It looked like May was off to a terrible start. We didn't get the budget done until late, and then we didn't get envelope money until a week into the month. Needless to say, it was an ugly beginning, and I was sure the budget was blown.
But wouldn't you know. We still came out ahead, AND we were able to get 20% of the way through our new debt thermometer!! I really don't know how that happened, except to say that I married a hard-working man who is putting every extra penny from the US Army and teaching LSAT classes toward being out of debt. These major strides mean that we now have under $40,000 in loans left!
June is off to another rough start--the laptop I use that has the budget and savings spreadsheet on it is kaput. At least the battery is dead and I currently do not have access to the budget. We can assume it's about the same as last month as far as envelope money is concerned (that generally does not change from month to month--not by much anyway), but it makes it difficult to know how much is in each savings category for when we need to purchase something using our monthly savings. I'm hoping to get this resolved in the next week or so.
Lesson learned: I need to e-mail the spreadsheet to myself each month so that I have a back-up copy.
Anyway, we spent the Memorial Day weekend down in Mobile with the in-laws, and took two day-trips to Orange Beach, AL. The first day we played on the beach. The second day we stayed at home. The third day we went back to the beach, but this time boated around the Gulf of Mexico.
I forget that this is basically Eli's upbringing since it is such a foreign lifestyle for me. Give me land and give me shade any day. But it sparked some interesting conversations about retirement (which for us, realistically, is over 25 years away). I read or heard recently from a source I can't remember that in order to retire successfully, we have to know what we're working toward, we have to know what we want out of retirement. In our culture, we spend a whole lot of time asking small children what they want to be/do when they grow up, decades before they reach this goal, but we don't ask adults what they want to be/do when they retire, decades before they reach that goal. So nobody thinks seriously about it, until it's only a couple of years away, if they get to retire at all.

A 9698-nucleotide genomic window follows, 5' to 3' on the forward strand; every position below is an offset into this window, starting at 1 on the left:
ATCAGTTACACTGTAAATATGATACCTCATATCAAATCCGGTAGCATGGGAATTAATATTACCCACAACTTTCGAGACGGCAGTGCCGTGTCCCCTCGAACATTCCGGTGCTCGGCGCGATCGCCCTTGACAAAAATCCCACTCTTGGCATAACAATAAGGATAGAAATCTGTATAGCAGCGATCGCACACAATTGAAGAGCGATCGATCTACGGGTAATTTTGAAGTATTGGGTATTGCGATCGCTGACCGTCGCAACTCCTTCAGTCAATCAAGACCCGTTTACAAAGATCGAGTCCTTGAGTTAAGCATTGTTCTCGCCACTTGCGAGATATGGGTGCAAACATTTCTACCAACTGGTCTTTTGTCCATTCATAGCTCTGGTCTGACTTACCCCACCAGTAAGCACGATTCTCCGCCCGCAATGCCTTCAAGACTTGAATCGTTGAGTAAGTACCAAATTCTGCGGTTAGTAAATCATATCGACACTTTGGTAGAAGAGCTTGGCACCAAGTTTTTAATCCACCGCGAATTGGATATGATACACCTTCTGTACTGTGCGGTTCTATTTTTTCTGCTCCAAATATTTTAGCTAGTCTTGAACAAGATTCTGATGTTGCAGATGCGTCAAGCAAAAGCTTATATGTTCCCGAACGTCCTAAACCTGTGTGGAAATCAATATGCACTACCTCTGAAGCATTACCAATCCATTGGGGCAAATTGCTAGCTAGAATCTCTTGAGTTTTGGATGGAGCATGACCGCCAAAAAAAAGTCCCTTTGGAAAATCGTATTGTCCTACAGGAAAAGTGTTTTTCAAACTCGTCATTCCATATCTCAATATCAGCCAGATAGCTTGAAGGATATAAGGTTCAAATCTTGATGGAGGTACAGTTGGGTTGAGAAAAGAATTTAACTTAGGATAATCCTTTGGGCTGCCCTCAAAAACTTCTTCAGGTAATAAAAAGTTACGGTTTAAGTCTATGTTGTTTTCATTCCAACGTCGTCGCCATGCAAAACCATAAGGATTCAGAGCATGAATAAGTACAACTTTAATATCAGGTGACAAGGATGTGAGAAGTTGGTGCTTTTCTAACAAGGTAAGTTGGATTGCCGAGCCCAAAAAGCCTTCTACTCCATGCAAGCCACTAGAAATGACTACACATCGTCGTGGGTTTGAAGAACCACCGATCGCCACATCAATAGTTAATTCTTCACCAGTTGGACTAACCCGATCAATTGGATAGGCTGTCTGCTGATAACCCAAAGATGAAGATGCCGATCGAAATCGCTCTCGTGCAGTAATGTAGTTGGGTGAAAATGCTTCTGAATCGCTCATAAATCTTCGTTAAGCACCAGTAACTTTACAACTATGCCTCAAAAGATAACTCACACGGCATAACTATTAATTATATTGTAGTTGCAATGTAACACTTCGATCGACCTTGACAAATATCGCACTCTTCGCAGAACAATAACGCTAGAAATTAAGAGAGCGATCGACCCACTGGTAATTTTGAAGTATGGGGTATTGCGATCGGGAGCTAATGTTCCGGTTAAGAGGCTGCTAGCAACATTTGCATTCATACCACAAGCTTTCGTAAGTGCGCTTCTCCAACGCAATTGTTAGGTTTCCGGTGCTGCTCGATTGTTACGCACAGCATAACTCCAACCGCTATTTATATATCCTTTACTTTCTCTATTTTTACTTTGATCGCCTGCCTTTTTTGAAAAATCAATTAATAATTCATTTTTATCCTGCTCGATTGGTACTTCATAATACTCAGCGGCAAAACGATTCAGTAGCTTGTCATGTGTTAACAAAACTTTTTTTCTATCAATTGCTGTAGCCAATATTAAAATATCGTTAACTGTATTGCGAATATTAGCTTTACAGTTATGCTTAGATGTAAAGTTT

So Eli mentions that he's informally planning a beach retirement. That is, he informally is planning to retire and then move to the beach where he can boat and fish and live the coastal lifestyle.
I had never considered this.
In fact, it almost scares me. Now that I've gotten over my discomfort with putting down roots, I can't imagine spending so much time cultivating those roots to then rip them up and move to a place where I don't know anyone. Now, there's a 180-degree turn.
In looking at my teacher-retiree friends, I had a different vision for retirement. I want to volunteer for literacy causes, be a docent at a museum, join civic organizations, get more involved at church, make a difference in my community, have lunch with my retired friends, start/join a bridge club (need to learn to play first), mentor young teachers and mothers, decorate my house, cultivate my garden, play with the grandkids (God willing). Stuff like that. I'm a workaholic, so I want to work in some form or fashion, even if it's for free.
Notice there was no beach involved there. It's just so foreign to me.
So, after the weekend and discussing Eli's vision, my vision for retirement has been amended to have a "town" house and "beach" house. We can live in two worlds, seasonally or whimsically. Whatever. We'll be together and we'll spend some healthy time apart. All will be well.
Now I know what I want to be/do when I grow old with Eli. That's a part of my debt-free vision. And that's why I'm including it here.